He doesn’t vote for candidates who want to control women’s access to abortion or birth control.
He’s raising his daughter to know that her body is her own.
These are, of course, small victories, less “revolution” and more “baby steps toward basic human decency”.
The difficulties in divorcing masculinity from misogyny aren’t confined to the tricky business of rape prevention.
Hostile sexism – the kind that involves calling women degrading names, rape and rape threats – is the kind that’s most often linked to toxic masculinity. But it’s not the only kind of masculinity that relies on the dehumanization of women. After all, if men were just hostile to women all of the time, why would any of us enter into relationships with them?
Instead, hostile sexism plays Mr Hyde to benevolent sexism’s Dr Jekyll, the two of them teaming up to keep women subservient to men’s needs. Benevolent sexism says that real men protect “good women”, who are morally superior angels living on uncomfortably narrow pedestals. It’s a kinder, gentler way to force three-dimensional women into two-dimensional boxes and strip us of our humanity.
Dozens of programs work with boys to help them rethink what it means to be a man. These programs need to start younger
We have to get a lot more deliberate if we want to transform masculinity into a healthy identity that doesn’t rely on the subjugation of women. It would be a whole lot easier if we started at the beginning, teaching boys that being strong includes being able to embrace their own vulnerable emotions and that girls aren’t teacups or trophies or aliens from Venus but fellow human beings who are pretty dang interesting.
Karen BK Chan, a sex and emotional literacy educator, speaks compellingly of the need to teach boys resiliency in the face of sexual rejection. “How might we empathize with a young guy who is balancing masculinity pressures and the desire to show and receive love?” she encourages us to ask. “How can we help him experience bearable rejection instead of unbearable failure?”
Across the country, dozens of programs work with high school and college-age boys to help them rethink what it means to be a man. These programs need to start younger. We need to shift from an intervention mindset – trying to shift young men’s conceptions of masculinity after they’ve already been formed – to a prevention mindset in which we help boys develop healthier ideas about gender to start with.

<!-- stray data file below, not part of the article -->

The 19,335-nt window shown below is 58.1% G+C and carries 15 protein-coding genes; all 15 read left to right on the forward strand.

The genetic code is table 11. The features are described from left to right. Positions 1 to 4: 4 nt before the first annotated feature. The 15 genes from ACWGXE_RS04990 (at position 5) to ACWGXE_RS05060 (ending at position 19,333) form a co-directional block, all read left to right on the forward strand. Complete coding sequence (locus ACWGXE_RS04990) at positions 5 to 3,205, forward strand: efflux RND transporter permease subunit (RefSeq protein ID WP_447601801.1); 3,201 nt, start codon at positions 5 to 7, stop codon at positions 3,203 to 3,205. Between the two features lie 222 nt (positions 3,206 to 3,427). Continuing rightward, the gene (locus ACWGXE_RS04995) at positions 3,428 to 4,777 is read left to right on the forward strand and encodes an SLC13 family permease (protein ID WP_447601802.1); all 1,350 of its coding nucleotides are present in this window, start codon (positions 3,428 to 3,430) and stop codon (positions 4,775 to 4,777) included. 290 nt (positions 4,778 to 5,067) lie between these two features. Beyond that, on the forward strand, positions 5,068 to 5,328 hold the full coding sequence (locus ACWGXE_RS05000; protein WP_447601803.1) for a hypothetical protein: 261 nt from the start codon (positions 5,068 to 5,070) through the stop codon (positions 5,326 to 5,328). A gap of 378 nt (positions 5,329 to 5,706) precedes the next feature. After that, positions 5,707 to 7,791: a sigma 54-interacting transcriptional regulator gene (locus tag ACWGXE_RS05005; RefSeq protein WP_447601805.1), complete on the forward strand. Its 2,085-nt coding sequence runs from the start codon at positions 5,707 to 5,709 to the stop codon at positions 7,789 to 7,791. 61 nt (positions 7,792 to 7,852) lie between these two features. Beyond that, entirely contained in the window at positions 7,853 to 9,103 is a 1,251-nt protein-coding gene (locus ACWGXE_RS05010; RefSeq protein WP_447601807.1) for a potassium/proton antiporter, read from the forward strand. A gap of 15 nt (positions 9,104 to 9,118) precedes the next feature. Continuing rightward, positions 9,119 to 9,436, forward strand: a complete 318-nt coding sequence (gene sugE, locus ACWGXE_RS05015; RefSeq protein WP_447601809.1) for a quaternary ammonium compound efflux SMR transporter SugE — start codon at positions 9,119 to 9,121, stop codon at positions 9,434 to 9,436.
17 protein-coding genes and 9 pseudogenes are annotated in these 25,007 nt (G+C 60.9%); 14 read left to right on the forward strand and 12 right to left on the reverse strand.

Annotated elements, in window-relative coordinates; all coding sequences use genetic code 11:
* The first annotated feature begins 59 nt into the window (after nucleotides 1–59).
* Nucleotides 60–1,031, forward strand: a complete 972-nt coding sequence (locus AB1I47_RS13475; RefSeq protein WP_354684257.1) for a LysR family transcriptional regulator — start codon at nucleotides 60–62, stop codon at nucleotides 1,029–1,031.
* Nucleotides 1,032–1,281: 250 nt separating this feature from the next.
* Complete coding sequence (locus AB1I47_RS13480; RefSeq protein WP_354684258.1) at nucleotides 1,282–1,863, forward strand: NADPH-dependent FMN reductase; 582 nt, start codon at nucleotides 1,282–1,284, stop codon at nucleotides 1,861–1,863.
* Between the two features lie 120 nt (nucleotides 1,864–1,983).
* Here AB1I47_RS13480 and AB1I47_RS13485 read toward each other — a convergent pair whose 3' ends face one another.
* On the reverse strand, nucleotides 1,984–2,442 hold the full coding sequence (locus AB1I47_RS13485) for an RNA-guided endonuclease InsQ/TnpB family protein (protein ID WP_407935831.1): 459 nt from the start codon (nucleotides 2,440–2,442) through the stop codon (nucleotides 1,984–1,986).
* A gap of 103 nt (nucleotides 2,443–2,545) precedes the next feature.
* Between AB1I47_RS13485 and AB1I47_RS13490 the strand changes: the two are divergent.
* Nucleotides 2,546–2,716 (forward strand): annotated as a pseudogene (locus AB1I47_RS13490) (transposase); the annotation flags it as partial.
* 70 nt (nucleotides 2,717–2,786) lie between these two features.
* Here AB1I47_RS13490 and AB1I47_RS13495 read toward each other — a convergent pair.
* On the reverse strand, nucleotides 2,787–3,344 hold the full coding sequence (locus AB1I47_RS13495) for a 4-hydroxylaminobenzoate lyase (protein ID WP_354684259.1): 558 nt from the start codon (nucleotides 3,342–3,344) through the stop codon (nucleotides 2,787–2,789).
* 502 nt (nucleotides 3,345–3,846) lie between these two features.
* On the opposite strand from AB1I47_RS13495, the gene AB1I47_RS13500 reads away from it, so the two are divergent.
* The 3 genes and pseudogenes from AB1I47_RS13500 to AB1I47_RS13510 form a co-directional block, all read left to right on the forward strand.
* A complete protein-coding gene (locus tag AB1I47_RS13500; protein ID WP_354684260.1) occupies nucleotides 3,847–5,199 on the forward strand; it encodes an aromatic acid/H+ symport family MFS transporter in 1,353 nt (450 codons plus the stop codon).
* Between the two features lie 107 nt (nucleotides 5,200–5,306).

Research suggests middle school could be an ideal time to inoculate boys against toxic masculinity. Middle school boys’ ability to resist traditional masculine norms is relatively strong, but weakens when they get to high school.
Maine Boys to Men (MBTM), a program that has long worked with high school boys, is developing a curriculum for middle school boys that teaches them to see and sidestep the rigid gender roles they’re already growing into. That’s only part of its shift from being strictly a training program for high school students to becoming a multifaceted program working to transform masculinity at the community level.
In some ways, this shift is the result of the executive director Matthew Theodores’ very productive midlife crisis. Until 2012, he was general manager for marketing and strategy at a division of Microsoft. Unfulfilled, he started looking for not-for-profit organizations to connect with and stumbled into a board position at Boys to Men.
Since he had three boys of his own, then ages six, eight, and eleven, it’s no surprise the work quickly got under his skin, or that he saw the potential impact of working with younger boys.
MBTM adapted its high school curriculum for a middle school audience and tested it during the 2015-2016 academic year, reaching just over 500 boys in southern Maine. It tuned it up accordingly, adding more periods of physical activity and centering emotional literacy as the heart of the program, and wound up with a four-hour curriculum. The program is usually delivered one hour at a time over the course of four weeks at participating schools.